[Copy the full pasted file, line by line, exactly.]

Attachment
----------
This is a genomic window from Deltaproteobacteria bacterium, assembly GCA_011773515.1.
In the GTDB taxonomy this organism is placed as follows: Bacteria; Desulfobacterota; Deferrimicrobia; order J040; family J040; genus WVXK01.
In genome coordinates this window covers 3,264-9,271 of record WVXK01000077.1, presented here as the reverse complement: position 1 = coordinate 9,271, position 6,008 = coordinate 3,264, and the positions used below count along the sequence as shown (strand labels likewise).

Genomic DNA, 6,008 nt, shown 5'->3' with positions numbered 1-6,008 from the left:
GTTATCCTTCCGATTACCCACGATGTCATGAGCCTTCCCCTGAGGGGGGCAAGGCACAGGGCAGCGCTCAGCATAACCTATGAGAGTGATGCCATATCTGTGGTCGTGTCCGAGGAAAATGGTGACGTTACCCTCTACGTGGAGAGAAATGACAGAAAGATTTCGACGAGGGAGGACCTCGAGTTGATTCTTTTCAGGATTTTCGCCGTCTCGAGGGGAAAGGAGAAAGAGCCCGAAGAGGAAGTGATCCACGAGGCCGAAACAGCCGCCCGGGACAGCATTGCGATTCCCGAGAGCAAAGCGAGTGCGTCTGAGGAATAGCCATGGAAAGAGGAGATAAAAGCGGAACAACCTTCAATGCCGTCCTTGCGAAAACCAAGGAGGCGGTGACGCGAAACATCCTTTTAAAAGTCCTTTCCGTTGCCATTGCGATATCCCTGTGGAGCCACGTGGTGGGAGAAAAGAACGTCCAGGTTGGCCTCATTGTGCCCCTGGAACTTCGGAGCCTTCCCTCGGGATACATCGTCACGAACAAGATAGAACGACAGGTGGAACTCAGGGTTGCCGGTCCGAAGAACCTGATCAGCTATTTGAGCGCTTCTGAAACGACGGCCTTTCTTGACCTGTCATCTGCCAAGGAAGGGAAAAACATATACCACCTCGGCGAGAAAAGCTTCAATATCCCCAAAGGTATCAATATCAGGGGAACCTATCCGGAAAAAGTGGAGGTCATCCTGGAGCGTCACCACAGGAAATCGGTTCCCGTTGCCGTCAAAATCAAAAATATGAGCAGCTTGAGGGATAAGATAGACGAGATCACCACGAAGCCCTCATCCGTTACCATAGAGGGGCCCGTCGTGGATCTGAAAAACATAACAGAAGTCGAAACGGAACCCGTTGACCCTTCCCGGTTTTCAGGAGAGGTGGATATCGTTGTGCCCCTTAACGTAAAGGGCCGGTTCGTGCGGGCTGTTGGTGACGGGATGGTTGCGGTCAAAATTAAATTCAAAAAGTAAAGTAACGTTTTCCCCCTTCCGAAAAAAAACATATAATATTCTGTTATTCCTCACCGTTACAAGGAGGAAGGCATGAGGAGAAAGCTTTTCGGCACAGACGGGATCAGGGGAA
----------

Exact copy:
This is a genomic window from Deltaproteobacteria bacterium, assembly GCA_011773515.1.
In the GTDB taxonomy this organism is placed as follows: Bacteria; Desulfobacterota; Deferrimicrobia; order J040; family J040; genus WVXK01.
In genome coordinates this window covers 3,264-9,271 of record WVXK01000077.1, presented here as the reverse complement: position 1 = coordinate 9,271, position 6,008 = coordinate 3,264, and the positions used below count along the sequence as shown (strand labels likewise).

Genomic DNA, 6,008 nt, shown 5'->3' with positions numbered 1-6,008 from the left:
GTTATCCTTCCGATTACCCACGATGTCATGAGCCTTCCCCTGAGGGGGGCAAGGCACAGGGCAGCGCTCAGCATAACCTATGAGAGTGATGCCATATCTGTGGTCGTGTCCGAGGAAAATGGTGACGTTACCCTCTACGTGGAGAGAAATGACAGAAAGATTTCGACGAGGGAGGACCTCGAGTTGATTCTTTTCAGGATTTTCGCCGTCTCGAGGGGAAAGGAGAAAGAGCCCGAAGAGGAAGTGATCCACGAGGCCGAAACAGCCGCCCGGGACAGCATTGCGATTCCCGAGAGCAAAGCGAGTGCGTCTGAGGAATAGCCATGGAAAGAGGAGATAAAAGCGGAACAACCTTCAATGCCGTCCTTGCGAAAACCAAGGAGGCGGTGACGCGAAACATCCTTTTAAAAGTCCTTTCCGTTGCCATTGCGATATCCCTGTGGAGCCACGTGGTGGGAGAAAAGAACGTCCAGGTTGGCCTCATTGTGCCCCTGGAACTTCGGAGCCTTCCCTCGGGATACATCGTCACGAACAAGATAGAACGACAGGTGGAACTCAGGGTTGCCGGTCCGAAGAACCTGATCAGCTATTTGAGCGCTTCTGAAACGACGGCCTTTCTTGACCTGTCATCTGCCAAGGAAGGGAAAAACATATACCACCTCGGCGAGAAAAGCTTCAATATCCCCAAAGGTATCAATATCAGGGGAACCTATCCGGAAAAAGTGGAGGTCATCCTGGAGCGTCACCACAGGAAATCGGTTCCCGTTGCCGTCAAAATCAAAAATATGAGCAGCTTGAGGGATAAGATAGACGAGATCACCACGAAGCCCTCATCCGTTACCATAGAGGGGCCCGTCGTGGATCTGAAAAACATAACAGAAGTCGAAACGGAACCCGTTGACCCTTCCCGGTTTTCAGGAGAGGTGGATATCGTTGTGCCCCTTAACGTAAAGGGCCGGTTCGTGCGGGCTGTTGGTGACGGGATGGTTGCGGTCAAAATTAAATTCAAAAAGTAAAGTAACGTTTTCCCCCTTCCGAAAAAAAACATATAATATTCTGTTATTCCTCACCGTTACAAGGAGGAAGGCATGAGGAGAAAGCTTTTCGGCACAGACGGGATCAGGGGAA